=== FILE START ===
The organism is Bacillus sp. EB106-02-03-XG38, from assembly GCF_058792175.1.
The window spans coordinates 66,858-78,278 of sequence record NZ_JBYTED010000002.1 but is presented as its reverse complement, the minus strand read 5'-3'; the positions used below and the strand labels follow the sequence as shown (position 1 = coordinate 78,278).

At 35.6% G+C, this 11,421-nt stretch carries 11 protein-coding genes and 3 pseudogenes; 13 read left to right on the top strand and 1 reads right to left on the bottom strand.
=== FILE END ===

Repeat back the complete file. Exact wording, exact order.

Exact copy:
The organism is Bacillus sp. EB106-02-03-XG38, from assembly GCF_058792175.1.
The window spans coordinates 66,858-78,278 of sequence record NZ_JBYTED010000002.1 but is presented as its reverse complement, the minus strand read 5'-3'; the positions used below and the strand labels follow the sequence as shown (position 1 = coordinate 78,278).

At 35.6% G+C, this 11,421-nt stretch carries 11 protein-coding genes and 3 pseudogenes; 13 read left to right on the top strand and 1 reads right to left on the bottom strand.